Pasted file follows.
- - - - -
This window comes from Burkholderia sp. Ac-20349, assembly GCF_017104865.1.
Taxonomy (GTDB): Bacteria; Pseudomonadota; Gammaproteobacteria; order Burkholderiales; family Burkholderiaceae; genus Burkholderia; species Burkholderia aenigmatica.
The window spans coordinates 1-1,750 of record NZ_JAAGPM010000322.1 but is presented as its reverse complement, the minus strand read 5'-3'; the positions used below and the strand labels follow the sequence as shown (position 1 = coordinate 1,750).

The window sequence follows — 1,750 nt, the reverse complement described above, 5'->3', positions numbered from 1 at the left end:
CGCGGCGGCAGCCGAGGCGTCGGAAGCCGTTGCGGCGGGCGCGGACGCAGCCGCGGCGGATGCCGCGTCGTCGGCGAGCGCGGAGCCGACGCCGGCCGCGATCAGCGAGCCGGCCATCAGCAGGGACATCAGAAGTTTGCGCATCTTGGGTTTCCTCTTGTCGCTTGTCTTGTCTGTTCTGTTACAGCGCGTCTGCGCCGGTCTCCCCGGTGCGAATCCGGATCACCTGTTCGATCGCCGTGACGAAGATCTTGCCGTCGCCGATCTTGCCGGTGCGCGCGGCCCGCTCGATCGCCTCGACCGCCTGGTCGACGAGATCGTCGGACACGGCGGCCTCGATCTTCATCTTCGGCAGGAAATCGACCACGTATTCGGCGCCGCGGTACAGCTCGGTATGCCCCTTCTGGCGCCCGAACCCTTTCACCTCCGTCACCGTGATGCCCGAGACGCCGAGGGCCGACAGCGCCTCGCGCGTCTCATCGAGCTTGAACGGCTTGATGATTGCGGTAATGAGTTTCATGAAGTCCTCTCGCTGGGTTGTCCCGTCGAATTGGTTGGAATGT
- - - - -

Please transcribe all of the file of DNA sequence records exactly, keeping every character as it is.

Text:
This window comes from Burkholderia sp. Ac-20349, assembly GCF_017104865.1.
Taxonomy (GTDB): Bacteria; Pseudomonadota; Gammaproteobacteria; order Burkholderiales; family Burkholderiaceae; genus Burkholderia; species Burkholderia aenigmatica.
The window spans coordinates 1-1,750 of record NZ_JAAGPM010000322.1 but is presented as its reverse complement, the minus strand read 5'-3'; the positions used below and the strand labels follow the sequence as shown (position 1 = coordinate 1,750).

The window sequence follows — 1,750 nt, the reverse complement described above, 5'->3', positions numbered from 1 at the left end:
CGCGGCGGCAGCCGAGGCGTCGGAAGCCGTTGCGGCGGGCGCGGACGCAGCCGCGGCGGATGCCGCGTCGTCGGCGAGCGCGGAGCCGACGCCGGCCGCGATCAGCGAGCCGGCCATCAGCAGGGACATCAGAAGTTTGCGCATCTTGGGTTTCCTCTTGTCGCTTGTCTTGTCTGTTCTGTTACAGCGCGTCTGCGCCGGTCTCCCCGGTGCGAATCCGGATCACCTGTTCGATCGCCGTGACGAAGATCTTGCCGTCGCCGATCTTGCCGGTGCGCGCGGCCCGCTCGATCGCCTCGACCGCCTGGTCGACGAGATCGTCGGACACGGCGGCCTCGATCTTCATCTTCGGCAGGAAATCGACCACGTATTCGGCGCCGCGGTACAGCTCGGTATGCCCCTTCTGGCGCCCGAACCCTTTCACCTCCGTCACCGTGATGCCCGAGACGCCGAGGGCCGACAGCGCCTCGCGCGTCTCATCGAGCTTGAACGGCTTGATGATTGCGGTAATGAGTTTCATGAAGTCCTCTCGCTGGGTTGTCCCGTCGAATTGGTTGGAATGT